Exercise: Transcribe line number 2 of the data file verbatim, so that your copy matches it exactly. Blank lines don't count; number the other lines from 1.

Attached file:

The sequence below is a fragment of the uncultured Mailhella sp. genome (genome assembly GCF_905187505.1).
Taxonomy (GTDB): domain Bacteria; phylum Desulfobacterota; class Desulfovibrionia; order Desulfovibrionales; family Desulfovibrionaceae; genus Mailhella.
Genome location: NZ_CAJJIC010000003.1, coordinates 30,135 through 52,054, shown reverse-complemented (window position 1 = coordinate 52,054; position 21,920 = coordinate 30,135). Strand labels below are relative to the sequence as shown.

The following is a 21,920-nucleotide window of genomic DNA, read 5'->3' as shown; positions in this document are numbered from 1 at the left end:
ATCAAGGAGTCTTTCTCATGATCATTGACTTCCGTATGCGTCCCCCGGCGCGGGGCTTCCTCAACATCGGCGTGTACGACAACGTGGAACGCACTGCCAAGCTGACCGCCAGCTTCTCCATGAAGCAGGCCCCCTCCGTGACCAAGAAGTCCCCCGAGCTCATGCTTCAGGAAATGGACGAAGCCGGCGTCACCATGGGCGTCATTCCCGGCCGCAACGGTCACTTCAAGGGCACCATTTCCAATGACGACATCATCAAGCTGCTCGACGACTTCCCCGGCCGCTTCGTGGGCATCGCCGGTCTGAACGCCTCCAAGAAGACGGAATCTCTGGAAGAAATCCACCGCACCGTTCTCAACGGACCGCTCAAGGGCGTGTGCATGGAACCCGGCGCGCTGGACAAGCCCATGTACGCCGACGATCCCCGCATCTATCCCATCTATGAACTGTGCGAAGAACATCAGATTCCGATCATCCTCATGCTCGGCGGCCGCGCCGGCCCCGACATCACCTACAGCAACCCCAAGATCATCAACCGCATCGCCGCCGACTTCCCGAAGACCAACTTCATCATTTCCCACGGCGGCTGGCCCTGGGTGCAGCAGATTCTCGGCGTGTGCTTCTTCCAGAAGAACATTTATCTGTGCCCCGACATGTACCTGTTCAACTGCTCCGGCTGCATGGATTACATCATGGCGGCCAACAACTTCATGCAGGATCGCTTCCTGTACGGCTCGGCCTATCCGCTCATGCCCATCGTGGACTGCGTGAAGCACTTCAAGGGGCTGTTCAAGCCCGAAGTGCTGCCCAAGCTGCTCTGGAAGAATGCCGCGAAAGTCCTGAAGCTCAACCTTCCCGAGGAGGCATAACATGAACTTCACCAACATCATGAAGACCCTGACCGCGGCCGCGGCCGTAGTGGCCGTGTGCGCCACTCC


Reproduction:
Taxonomy (GTDB): domain Bacteria; phylum Desulfobacterota; class Desulfovibrionia; order Desulfovibrionales; family Desulfovibrionaceae; genus Mailhella.